Jinnah got inspiration from the Two Nation Theory of Allama Muhammad Iqbal and Sir Syed Ahmed Khan and finally at the 1937 League meeting at Lucknow, Jinnah in a sign that things had changed, laid aside his English gentleman’s outfit. Jinnah wished that “Muslims might attain full independence in a federation of their own”.

 

between 1937 and 1940 there occurred a remarkable change. For not only did Jinnah reverse his whole life’s work of Hindu/Muslim unity, but for the first time, at the age of sixty, he became a popular figure, the ‘Quaid-i-Azam’ – ‘Great Leader.’

From The Making of Pakistan by Richard Symond, 1987

 

Quaid-e-Azam’s dream of a separate state for Muslims become more pragmatic after the famous “Lahore Resolution” of 23rd March 1940. According to Stanley Wolpert, this was the moment when Muhammad Ali Jinnah, the former ambassador of Hindu-Muslim unity, totally transformed himself into Pakistan’s great leader. Finally on 14th August 1947, Pakistan emerged on the map as a Muslim state and Jinnah’s dream became reality.

 

Jinnah was perhaps a great and visionary leader who fought for the Muslims till his last breath. He faced many problems but fought them bravely and raised voice against the discrimination of Muslims. He not only took along with him men but women as well and gave them the forum to express their views. In 1942, Muhammad Ali Jinnah said:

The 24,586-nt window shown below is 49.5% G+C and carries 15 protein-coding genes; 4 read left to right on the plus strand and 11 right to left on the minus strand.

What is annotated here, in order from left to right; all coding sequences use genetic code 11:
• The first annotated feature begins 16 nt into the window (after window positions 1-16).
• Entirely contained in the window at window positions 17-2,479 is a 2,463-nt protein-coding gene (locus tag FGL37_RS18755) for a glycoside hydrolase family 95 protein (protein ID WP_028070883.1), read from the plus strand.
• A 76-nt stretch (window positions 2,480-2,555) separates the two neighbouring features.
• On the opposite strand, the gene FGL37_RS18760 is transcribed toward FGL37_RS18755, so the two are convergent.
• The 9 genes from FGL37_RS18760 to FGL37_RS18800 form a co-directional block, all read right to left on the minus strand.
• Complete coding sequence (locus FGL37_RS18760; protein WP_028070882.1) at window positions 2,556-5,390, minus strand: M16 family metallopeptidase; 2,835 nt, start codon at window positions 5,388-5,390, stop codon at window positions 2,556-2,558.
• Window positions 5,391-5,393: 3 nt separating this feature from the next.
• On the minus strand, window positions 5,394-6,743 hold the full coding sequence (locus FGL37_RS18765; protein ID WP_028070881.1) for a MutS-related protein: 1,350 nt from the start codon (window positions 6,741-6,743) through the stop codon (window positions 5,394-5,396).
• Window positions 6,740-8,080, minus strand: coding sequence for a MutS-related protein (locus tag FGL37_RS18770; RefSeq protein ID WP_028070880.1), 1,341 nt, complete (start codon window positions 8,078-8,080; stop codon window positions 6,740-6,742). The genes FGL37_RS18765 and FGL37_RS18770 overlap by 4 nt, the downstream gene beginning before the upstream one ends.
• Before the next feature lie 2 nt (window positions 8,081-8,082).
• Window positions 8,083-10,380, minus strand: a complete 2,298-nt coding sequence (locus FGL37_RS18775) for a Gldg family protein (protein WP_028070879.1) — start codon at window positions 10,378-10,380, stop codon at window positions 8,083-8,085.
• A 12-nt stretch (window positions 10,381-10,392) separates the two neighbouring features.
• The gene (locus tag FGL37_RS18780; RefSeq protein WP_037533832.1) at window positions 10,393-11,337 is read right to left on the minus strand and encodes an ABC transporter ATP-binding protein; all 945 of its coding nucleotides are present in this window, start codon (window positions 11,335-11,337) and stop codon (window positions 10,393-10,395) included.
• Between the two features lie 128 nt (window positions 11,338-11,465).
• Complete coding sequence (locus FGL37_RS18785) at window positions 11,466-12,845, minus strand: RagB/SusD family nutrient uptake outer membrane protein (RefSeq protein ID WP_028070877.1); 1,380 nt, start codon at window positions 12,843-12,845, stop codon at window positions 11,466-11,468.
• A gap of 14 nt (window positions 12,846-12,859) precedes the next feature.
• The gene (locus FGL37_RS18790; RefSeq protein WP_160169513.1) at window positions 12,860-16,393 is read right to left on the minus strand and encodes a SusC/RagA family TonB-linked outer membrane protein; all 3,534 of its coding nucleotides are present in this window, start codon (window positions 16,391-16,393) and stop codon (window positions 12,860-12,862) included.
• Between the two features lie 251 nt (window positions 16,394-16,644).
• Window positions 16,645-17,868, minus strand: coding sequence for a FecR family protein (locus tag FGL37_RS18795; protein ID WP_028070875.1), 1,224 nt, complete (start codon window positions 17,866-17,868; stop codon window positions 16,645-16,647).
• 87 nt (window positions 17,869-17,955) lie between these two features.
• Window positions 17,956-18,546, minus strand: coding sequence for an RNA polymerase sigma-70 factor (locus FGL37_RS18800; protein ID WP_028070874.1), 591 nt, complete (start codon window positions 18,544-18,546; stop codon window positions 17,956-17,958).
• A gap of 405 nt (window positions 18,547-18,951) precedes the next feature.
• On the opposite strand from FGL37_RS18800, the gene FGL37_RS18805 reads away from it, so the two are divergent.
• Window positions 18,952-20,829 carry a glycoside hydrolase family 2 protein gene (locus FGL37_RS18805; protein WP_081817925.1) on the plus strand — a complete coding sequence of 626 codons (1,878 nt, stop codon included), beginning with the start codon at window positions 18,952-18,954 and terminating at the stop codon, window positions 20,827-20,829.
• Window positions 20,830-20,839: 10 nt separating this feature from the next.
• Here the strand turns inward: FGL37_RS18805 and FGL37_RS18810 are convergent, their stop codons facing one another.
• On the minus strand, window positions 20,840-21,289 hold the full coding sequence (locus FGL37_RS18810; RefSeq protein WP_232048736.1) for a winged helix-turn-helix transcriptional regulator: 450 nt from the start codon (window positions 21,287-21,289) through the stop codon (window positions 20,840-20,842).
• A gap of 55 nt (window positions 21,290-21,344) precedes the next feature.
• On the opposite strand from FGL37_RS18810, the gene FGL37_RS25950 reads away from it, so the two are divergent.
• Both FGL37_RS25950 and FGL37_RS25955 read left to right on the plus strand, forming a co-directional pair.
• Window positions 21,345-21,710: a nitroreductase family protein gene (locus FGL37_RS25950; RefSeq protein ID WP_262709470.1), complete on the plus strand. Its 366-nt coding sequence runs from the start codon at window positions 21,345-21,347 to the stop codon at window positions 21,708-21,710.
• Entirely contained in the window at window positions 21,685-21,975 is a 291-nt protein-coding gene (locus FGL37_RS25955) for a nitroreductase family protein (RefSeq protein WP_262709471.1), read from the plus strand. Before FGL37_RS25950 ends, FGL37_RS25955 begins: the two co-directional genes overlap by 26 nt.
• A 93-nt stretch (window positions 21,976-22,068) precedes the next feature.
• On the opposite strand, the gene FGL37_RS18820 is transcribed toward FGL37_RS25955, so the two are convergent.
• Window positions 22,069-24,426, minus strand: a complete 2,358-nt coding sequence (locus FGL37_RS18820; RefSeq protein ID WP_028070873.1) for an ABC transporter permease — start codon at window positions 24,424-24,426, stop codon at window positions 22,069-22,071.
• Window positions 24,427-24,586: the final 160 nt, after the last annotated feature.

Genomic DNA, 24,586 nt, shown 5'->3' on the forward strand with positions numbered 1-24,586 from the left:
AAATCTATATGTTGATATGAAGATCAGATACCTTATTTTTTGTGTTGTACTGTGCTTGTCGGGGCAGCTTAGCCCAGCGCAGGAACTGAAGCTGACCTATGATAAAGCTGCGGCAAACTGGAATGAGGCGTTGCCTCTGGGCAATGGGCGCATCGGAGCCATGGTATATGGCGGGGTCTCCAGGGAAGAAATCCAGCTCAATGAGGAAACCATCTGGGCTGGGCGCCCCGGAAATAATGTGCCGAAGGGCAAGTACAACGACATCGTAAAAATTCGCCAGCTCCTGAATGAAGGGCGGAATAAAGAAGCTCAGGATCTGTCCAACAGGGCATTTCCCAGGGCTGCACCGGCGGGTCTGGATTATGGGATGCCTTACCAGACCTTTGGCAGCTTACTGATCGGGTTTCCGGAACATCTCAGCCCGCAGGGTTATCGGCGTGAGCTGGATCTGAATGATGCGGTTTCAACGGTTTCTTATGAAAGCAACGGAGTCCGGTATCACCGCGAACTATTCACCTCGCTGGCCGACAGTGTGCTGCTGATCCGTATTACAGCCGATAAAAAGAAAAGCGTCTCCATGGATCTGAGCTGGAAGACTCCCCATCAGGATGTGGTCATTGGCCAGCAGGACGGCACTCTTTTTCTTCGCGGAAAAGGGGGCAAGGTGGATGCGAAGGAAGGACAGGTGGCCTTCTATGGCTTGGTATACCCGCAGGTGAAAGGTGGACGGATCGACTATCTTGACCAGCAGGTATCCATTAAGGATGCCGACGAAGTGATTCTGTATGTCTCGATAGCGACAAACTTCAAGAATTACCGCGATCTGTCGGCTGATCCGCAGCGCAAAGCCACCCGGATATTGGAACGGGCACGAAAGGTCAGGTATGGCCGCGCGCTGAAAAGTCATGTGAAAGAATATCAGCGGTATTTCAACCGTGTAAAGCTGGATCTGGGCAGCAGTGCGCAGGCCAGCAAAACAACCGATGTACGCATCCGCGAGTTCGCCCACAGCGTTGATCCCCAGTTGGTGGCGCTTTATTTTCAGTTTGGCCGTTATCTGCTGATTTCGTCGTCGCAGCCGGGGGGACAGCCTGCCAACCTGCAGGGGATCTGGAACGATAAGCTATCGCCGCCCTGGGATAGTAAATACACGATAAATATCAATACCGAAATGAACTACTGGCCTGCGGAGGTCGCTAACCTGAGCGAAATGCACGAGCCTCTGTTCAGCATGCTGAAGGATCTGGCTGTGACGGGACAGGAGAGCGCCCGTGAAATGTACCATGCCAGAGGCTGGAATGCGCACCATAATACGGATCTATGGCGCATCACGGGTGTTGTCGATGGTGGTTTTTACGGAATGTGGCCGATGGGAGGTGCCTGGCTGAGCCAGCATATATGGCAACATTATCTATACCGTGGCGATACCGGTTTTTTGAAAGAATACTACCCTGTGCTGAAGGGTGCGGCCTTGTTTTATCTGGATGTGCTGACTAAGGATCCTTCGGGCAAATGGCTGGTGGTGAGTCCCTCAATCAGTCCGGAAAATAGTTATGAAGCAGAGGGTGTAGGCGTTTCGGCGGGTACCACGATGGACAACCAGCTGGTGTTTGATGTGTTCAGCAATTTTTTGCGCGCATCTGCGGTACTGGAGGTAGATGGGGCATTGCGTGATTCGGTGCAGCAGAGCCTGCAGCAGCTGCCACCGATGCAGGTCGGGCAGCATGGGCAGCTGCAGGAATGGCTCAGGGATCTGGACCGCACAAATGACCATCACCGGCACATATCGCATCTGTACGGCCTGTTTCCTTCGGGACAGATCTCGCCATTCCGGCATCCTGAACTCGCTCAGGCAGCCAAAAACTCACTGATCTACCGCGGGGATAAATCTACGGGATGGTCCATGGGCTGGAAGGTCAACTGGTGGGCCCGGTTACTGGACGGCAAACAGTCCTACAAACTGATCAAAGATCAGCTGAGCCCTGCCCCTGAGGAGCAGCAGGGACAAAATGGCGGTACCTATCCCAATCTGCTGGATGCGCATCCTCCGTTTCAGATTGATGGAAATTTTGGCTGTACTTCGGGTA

No nation can rise to the height of glory unless your women are side by side with you; we are victims of evil customs. It is a crime against humanity that our women are shut up within the four walls of the house as prisoners. There is no sanction anywhere for the deplorable condition in which our women have to live.

–  Muhammad Ali Jinnah, 1944 (taken from the US Library of Congress report Pakistan.

 

Regarding Quaid-e-Azam, Stanley Wolpert said:

Few individuals significantly alter the course of history. Fewer still modify the map of the world. Hardly anyone can be credited with creating a nation-state. Mohammad Ali Jinnah did all three.”

 

Quaid-e-Azam is not only admired by the Muslims but is admired by the people of all faiths living in Pakistan. Quaid-e-Azam was very open and vocal about the rights of the people from all faiths, castes or creed. Muhammad Ali Jinnah said.